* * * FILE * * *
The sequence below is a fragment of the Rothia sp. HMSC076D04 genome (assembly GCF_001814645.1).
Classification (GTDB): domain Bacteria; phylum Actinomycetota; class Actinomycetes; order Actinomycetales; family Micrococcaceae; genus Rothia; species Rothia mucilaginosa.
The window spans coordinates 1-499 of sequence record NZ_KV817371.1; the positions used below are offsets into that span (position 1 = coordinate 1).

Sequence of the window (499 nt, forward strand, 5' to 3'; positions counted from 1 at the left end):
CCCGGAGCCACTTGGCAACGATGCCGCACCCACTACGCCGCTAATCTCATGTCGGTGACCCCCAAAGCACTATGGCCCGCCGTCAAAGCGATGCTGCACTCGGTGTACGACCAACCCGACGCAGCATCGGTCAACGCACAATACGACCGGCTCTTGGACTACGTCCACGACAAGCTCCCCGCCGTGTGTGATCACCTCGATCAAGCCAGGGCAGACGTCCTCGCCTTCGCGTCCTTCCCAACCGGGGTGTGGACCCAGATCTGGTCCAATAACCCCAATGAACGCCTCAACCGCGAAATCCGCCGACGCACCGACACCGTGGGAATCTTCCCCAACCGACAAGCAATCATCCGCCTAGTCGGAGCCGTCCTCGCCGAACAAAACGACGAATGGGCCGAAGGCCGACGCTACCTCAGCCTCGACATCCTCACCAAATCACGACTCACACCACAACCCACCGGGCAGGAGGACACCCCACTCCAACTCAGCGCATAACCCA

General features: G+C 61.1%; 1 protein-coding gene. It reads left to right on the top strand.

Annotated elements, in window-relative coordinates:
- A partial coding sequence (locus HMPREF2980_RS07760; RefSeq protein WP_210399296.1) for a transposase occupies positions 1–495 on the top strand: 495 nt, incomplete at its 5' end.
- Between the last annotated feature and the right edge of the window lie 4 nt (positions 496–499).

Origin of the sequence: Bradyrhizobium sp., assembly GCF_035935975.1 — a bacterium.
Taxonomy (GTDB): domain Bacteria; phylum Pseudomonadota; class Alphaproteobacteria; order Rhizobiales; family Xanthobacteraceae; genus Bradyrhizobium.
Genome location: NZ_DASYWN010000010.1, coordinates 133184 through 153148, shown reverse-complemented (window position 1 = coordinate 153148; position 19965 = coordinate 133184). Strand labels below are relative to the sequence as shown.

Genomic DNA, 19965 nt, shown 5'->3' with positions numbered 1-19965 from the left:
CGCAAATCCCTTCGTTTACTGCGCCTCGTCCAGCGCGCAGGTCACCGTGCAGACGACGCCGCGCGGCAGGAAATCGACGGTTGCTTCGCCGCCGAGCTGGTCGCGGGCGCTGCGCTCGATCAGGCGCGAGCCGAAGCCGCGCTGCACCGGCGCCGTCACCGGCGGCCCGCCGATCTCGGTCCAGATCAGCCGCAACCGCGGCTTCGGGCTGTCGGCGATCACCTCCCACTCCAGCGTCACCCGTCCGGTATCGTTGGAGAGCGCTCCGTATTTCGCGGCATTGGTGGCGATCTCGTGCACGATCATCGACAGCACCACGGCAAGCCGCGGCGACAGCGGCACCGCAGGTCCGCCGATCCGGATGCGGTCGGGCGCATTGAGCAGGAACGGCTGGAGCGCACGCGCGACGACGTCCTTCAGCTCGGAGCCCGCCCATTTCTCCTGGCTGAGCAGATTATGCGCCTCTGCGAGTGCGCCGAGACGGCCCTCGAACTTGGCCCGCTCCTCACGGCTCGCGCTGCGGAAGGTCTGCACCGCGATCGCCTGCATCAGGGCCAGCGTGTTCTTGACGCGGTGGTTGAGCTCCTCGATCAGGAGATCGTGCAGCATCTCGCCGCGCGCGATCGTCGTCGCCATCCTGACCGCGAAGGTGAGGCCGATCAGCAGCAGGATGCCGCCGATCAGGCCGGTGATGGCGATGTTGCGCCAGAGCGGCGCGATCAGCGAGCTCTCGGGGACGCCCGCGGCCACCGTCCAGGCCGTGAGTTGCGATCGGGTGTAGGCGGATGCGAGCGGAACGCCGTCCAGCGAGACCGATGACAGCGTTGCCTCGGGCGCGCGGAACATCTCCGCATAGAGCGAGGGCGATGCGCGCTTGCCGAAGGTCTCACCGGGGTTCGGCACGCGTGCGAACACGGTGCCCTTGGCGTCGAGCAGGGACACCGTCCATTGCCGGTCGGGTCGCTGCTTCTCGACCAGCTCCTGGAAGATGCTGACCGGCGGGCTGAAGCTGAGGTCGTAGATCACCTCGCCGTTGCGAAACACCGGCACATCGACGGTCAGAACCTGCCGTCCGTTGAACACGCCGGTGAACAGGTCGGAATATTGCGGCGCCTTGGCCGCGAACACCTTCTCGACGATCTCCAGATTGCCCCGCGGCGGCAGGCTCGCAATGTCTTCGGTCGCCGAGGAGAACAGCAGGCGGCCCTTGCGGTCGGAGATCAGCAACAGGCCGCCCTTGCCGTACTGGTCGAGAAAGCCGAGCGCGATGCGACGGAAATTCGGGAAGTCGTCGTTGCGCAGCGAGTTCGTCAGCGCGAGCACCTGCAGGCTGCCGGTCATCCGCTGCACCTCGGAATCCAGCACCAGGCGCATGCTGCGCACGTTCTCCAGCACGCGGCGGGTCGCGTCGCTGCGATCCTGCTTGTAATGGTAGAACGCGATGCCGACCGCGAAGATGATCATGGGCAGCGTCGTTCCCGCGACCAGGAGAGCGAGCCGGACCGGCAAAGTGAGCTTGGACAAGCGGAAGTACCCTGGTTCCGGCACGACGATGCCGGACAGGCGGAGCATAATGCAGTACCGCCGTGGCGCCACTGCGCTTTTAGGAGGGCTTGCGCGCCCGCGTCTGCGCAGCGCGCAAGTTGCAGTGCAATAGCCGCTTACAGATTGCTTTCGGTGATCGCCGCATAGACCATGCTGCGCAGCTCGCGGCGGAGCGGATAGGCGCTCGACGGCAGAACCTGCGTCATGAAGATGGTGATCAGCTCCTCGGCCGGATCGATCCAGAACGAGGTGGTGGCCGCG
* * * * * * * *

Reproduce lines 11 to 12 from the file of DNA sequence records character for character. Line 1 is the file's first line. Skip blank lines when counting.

Taxonomy (GTDB): domain Bacteria; phylum Pseudomonadota; class Alphaproteobacteria; order Rhizobiales; family Xanthobacteraceae; genus Bradyrhizobium.
Genome location: NZ_DASYWN010000010.1, coordinates 133184 through 153148, shown reverse-complemented (window position 1 = coordinate 153148; position 19965 = coordinate 133184). Strand labels below are relative to the sequence as shown.